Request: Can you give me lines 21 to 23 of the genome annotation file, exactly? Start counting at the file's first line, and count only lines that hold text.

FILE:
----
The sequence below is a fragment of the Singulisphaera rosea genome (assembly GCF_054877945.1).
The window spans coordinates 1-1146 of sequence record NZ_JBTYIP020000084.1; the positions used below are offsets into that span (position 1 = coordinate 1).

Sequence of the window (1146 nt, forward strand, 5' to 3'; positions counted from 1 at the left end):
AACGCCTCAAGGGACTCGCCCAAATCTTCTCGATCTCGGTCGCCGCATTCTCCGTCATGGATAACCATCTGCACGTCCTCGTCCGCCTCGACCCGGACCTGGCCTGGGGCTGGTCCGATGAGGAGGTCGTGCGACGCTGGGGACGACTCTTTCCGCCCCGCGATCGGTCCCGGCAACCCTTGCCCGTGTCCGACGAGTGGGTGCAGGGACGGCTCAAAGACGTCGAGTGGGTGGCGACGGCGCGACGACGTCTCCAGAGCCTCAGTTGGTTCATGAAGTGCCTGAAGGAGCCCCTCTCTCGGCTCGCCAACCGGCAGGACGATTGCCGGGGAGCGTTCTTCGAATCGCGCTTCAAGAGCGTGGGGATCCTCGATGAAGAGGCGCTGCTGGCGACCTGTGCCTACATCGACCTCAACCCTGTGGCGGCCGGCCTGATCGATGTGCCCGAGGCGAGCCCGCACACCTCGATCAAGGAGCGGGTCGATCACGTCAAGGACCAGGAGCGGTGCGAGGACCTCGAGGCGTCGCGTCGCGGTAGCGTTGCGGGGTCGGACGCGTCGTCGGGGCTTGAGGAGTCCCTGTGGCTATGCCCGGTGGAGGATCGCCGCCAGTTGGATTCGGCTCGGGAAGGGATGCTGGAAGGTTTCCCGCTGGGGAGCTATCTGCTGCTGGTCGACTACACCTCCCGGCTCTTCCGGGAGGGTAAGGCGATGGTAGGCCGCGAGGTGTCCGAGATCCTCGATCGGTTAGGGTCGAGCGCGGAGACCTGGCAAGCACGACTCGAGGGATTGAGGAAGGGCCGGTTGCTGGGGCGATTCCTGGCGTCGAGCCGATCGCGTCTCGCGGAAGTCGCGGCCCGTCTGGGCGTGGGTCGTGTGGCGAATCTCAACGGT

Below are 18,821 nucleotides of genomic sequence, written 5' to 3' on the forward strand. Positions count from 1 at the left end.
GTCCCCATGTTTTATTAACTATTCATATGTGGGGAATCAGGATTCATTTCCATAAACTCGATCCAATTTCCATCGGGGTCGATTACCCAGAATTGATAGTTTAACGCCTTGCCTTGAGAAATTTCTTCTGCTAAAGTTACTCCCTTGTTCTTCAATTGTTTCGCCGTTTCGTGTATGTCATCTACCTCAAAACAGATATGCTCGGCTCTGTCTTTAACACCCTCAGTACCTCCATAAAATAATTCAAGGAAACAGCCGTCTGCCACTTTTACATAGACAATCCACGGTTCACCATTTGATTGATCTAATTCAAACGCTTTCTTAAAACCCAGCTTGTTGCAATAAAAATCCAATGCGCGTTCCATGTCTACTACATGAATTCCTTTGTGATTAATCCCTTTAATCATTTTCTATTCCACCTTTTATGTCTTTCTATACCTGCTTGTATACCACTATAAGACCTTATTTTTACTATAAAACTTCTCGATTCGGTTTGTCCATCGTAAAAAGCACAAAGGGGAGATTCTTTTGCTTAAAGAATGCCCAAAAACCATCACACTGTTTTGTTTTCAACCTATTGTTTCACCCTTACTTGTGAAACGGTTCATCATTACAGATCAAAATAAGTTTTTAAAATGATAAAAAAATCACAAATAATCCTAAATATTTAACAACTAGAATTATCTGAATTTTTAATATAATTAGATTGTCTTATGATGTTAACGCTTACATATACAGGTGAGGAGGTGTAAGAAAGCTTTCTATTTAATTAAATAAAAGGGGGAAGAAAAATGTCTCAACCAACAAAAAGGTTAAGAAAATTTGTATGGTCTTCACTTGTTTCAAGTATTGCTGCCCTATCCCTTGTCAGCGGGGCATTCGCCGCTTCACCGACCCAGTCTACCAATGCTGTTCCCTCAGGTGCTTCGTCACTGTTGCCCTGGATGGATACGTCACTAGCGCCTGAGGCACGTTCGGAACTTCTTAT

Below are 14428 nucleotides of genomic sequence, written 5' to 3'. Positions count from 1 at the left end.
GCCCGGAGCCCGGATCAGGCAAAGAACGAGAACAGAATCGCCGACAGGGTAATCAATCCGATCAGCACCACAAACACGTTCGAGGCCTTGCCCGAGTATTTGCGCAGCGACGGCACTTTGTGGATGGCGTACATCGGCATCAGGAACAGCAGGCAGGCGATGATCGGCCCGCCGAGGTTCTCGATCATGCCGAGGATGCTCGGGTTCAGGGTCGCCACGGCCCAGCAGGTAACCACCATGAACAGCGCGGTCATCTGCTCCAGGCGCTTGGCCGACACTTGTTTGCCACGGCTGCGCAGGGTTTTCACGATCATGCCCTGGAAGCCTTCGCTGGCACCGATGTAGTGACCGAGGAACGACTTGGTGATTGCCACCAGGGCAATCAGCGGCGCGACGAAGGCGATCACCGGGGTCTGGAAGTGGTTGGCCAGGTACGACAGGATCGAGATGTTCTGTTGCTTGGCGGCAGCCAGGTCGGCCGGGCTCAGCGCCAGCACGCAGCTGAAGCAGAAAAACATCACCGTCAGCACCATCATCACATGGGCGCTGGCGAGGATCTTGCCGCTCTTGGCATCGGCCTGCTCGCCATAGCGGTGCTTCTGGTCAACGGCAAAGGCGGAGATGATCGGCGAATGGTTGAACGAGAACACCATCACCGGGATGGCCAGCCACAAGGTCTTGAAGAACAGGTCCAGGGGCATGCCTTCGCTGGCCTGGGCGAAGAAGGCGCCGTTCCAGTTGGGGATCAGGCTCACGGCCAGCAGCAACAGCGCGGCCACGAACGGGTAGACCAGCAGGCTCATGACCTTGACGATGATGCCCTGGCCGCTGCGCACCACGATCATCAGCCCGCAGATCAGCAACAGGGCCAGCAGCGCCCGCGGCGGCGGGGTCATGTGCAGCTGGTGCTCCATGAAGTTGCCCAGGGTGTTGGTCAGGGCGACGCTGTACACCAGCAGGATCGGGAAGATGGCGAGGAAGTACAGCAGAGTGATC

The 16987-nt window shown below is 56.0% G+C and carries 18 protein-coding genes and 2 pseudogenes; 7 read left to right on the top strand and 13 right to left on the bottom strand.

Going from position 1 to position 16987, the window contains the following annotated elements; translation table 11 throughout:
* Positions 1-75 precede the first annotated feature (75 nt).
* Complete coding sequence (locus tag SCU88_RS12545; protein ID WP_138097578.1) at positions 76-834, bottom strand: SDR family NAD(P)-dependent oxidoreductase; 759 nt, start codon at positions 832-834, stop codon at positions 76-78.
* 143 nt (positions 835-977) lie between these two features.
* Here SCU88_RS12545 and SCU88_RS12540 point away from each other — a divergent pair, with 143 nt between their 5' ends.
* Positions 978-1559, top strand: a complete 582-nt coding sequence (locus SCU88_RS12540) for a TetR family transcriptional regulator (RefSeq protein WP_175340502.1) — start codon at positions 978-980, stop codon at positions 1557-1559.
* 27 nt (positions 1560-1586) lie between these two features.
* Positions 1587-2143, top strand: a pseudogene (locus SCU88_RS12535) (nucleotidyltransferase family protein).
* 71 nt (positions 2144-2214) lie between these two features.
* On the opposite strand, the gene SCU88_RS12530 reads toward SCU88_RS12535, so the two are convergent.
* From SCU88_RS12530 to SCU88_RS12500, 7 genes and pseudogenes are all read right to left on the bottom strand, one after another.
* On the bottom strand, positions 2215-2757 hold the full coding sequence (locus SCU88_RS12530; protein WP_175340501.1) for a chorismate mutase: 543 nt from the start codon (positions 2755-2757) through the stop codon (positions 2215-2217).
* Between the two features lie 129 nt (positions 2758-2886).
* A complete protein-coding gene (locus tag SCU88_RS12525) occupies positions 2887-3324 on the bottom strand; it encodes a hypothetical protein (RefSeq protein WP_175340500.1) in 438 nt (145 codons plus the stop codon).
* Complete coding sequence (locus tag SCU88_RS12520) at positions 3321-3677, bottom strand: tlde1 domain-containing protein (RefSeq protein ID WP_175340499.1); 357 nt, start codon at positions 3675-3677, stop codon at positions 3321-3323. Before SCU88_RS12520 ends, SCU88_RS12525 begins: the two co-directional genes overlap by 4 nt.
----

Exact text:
* On the bottom strand, positions 2215-2757 hold the full coding sequence (locus SCU88_RS12530; protein WP_175340501.1) for a chorismate mutase: 543 nt from the start codon (positions 2755-2757) through the stop codon (positions 2215-2217).
* Between the two features lie 129 nt (positions 2758-2886).
* A complete protein-coding gene (locus tag SCU88_RS12525) occupies positions 2887-3324 on the bottom strand; it encodes a hypothetical protein (RefSeq protein WP_175340500.1) in 438 nt (145 codons plus the stop codon).